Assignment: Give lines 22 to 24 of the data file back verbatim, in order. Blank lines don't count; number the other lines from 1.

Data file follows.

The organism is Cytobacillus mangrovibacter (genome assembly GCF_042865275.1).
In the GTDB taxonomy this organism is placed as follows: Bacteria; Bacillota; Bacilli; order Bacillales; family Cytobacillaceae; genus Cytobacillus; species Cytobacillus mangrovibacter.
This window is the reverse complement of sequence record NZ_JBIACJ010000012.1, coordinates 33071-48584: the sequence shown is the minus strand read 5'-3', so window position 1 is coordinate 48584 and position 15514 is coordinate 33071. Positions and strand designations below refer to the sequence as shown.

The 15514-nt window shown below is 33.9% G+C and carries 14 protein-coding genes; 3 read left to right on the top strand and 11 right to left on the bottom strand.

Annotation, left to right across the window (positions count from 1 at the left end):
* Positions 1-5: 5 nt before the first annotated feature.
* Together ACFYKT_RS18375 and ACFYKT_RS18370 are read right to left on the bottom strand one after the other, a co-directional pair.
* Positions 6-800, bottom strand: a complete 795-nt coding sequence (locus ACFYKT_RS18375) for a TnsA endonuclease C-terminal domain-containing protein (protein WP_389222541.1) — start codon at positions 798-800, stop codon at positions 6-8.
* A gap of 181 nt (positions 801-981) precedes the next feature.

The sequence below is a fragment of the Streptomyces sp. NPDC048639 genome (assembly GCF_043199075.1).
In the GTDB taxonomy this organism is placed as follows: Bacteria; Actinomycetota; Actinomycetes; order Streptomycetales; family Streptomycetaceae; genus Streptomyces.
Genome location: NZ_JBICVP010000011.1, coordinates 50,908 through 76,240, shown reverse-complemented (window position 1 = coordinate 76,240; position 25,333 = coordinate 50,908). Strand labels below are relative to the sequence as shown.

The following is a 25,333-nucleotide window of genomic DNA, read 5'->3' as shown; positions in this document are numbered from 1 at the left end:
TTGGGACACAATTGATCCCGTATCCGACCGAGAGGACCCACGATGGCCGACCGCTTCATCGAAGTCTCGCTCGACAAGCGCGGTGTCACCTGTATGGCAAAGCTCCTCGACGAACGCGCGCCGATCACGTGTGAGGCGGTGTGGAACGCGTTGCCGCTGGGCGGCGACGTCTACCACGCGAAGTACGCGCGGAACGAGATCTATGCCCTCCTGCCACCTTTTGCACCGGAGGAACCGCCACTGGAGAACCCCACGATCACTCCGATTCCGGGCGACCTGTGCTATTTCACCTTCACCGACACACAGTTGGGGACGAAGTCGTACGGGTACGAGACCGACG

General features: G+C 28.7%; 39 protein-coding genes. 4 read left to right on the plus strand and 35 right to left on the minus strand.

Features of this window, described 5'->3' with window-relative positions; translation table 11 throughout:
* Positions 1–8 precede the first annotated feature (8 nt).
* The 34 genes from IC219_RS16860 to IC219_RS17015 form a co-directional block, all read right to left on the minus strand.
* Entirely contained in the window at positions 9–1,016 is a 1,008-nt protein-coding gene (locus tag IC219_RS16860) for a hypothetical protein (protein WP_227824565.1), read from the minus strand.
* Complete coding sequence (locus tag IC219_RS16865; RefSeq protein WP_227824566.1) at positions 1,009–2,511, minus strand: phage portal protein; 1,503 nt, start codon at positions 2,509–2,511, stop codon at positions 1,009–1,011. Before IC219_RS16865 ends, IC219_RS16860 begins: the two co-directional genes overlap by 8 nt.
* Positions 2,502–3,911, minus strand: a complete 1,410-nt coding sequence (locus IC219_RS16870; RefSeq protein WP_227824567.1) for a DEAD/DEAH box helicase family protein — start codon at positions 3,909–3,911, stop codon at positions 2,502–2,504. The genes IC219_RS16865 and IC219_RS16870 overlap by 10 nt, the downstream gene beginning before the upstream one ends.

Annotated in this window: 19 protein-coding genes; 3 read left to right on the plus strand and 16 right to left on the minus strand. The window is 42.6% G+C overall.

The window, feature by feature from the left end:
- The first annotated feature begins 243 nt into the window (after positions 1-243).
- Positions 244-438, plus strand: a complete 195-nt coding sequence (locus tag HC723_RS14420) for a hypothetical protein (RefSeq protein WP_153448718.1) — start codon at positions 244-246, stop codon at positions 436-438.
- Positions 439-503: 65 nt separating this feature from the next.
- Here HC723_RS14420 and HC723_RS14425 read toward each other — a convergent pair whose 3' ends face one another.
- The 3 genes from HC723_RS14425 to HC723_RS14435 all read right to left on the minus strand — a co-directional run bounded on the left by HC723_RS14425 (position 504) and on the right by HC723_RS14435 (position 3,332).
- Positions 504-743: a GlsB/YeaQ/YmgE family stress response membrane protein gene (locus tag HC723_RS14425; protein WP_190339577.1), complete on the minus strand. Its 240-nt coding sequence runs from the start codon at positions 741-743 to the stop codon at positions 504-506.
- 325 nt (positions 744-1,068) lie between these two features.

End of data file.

Annotated in this window: 19 protein-coding genes; 3 read left to right on the plus strand and 16 right to left on the minus strand. The window is 42.6% G+C overall.

The window, feature by feature from the left end:
- The first annotated feature begins 243 nt into the window (after positions 1-243).